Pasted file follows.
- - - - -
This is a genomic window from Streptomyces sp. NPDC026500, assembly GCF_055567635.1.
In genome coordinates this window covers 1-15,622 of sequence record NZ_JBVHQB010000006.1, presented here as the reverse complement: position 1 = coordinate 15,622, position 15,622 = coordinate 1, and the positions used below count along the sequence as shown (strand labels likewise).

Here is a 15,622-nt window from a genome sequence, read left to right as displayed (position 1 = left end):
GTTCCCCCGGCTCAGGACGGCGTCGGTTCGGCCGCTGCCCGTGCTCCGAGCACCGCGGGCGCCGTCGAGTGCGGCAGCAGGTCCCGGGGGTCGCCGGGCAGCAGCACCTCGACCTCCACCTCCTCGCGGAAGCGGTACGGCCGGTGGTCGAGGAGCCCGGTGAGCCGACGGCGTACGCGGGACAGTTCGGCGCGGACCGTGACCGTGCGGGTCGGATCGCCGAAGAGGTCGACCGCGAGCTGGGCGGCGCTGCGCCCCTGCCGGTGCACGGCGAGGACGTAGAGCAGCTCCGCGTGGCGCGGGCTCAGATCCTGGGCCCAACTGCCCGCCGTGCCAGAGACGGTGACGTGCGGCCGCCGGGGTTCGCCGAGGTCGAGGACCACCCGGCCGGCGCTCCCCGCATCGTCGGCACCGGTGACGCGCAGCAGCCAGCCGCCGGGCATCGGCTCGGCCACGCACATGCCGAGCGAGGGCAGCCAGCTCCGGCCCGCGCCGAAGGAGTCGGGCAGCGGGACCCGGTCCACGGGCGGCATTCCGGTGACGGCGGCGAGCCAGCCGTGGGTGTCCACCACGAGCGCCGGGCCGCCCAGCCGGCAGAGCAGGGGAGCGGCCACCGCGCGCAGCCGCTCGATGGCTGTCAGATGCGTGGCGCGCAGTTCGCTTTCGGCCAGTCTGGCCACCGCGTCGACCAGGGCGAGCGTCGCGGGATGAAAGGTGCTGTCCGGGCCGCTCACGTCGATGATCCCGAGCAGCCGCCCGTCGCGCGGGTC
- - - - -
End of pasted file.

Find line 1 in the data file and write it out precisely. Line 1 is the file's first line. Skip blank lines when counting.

This is a genomic window from Streptomyces sp. NPDC026500, assembly GCF_055567635.1.